In the background you can see one of the little knolls where a decidedly different flora existed. Here are two, which I could use some help identifying.

2. Astragalus missouriensis

3. ArtemisiaErigeron?

Calling it a day and walking back to my truck, it occurred to me how nice this is about prairies: with a clear sky you can hardly get lost in the dark!

Submitted by Mark McD on Fri, 10/15/2010 - 21:59

Excellent series Rick!  It reminds us all, to just get out there and look around, there are fascinating "finds" all around us.  I believe this is particularly true of native flora that is still largely overlooked.  I hope you do a repeat in the spring and/or summer, or both, to show us some of these prairie plants and environment.

The last photo looks very Artemisia-esque to me, that would be my guess :)

Bouteloua gracilis is very interesting with those curling tips to the leaves.

Thanks for thinking of me and showing Houstonia longifolia; it certainly lives up to its name with much larger foliage than H. caerulea.

On Allium stellatum seed head, it has the tell-tale reddish pedicel coloration of stellatum, and a seed head more diffuse than cernuum.  Thanks for showing.  Did you collect seed? ;) ;)

Seeing your photo series, I am reminded that things like Opuntia grow in Minnesota, not a natural connection in my head, but great to see in this topic showing some of the variability.  Would love to see these in flower, and flower variability, in summer 2011.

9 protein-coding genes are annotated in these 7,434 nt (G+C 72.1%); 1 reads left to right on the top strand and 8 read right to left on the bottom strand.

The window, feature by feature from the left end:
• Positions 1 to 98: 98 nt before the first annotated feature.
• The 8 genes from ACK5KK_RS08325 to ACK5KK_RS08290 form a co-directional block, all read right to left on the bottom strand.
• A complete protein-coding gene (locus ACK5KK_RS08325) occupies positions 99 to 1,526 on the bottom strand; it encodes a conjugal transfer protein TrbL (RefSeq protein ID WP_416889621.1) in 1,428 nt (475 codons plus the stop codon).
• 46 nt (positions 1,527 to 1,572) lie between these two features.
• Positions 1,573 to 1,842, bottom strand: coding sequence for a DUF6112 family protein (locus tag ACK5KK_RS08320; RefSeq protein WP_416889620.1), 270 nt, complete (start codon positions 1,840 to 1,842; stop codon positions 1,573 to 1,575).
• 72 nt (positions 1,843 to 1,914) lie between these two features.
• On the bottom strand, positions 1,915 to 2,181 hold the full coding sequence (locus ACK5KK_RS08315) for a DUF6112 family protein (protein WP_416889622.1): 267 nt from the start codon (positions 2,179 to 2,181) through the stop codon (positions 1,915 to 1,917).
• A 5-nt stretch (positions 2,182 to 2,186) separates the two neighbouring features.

Submitted by RickR on Sat, 10/16/2010 - 02:37

Seed collecting is forbidden in the SNAs, but for something like A. stellatum that really was everywhere, it seems a little silly. There is usually a good work around for seed gathering from plants that are not rare: Most SNAs are small and relatively new compared to state parks.  The acreage is often donated by citizens or the Nature Conservancy.  Since they aren't vast areas, usually you can go just outside the boundaries to private land and get what you want, and I've never had an owner refuse me.  Many of Minnesota's Scientific and Natural Areas are not in remote locations.  Blue Devil Valley abuts a housing development right in the town of Granite Falls.  I was literally at the edge of people's backyards.  Another 20 acre SNA in the city of Hastings is between a golf course and the Vet's Hospital.  Most of it is marsh along the Mississippi River, but the little strip that runs into town is where the Snow trillium is that I had talked about on the Trillium 2010 thread.